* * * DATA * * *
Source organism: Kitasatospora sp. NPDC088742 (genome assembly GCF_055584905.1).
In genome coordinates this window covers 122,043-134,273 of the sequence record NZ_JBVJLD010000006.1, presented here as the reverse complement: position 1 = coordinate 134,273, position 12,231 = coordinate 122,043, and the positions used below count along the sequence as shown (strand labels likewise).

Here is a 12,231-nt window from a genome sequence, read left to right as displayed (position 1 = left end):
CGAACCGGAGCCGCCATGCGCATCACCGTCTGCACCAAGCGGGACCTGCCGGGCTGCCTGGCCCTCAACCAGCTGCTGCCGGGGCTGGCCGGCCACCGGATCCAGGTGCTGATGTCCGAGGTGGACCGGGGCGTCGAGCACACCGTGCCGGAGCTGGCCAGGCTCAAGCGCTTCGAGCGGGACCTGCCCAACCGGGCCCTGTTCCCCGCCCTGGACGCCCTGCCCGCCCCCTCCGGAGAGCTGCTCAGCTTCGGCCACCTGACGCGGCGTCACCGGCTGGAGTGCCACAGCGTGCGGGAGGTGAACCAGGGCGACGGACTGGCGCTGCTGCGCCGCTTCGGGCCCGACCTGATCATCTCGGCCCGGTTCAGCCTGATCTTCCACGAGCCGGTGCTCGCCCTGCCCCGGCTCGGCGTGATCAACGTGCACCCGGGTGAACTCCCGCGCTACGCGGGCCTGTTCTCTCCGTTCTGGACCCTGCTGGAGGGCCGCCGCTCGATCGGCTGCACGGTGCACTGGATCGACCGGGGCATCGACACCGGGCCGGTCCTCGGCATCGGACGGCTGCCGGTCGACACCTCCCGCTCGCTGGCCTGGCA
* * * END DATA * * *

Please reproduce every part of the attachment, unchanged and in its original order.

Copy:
Source organism: Kitasatospora sp. NPDC088742 (genome assembly GCF_055584905.1).
In genome coordinates this window covers 122,043-134,273 of the sequence record NZ_JBVJLD010000006.1, presented here as the reverse complement: position 1 = coordinate 134,273, position 12,231 = coordinate 122,043, and the positions used below count along the sequence as shown (strand labels likewise).

Here is a 12,231-nt window from a genome sequence, read left to right as displayed (position 1 = left end):
CGAACCGGAGCCGCCATGCGCATCACCGTCTGCACCAAGCGGGACCTGCCGGGCTGCCTGGCCCTCAACCAGCTGCTGCCGGGGCTGGCCGGCCACCGGATCCAGGTGCTGATGTCCGAGGTGGACCGGGGCGTCGAGCACACCGTGCCGGAGCTGGCCAGGCTCAAGCGCTTCGAGCGGGACCTGCCCAACCGGGCCCTGTTCCCCGCCCTGGACGCCCTGCCCGCCCCCTCCGGAGAGCTGCTCAGCTTCGGCCACCTGACGCGGCGTCACCGGCTGGAGTGCCACAGCGTGCGGGAGGTGAACCAGGGCGACGGACTGGCGCTGCTGCGCCGCTTCGGGCCCGACCTGATCATCTCGGCCCGGTTCAGCCTGATCTTCCACGAGCCGGTGCTCGCCCTGCCCCGGCTCGGCGTGATCAACGTGCACCCGGGTGAACTCCCGCGCTACGCGGGCCTGTTCTCTCCGTTCTGGACCCTGCTGGAGGGCCGCCGCTCGATCGGCTGCACGGTGCACTGGATCGACCGGGGCATCGACACCGGGCCGGTCCTCGGCATCGGACGGCTGCCGGTCGACACCTCCCGCTCGCTGGCCTGGCA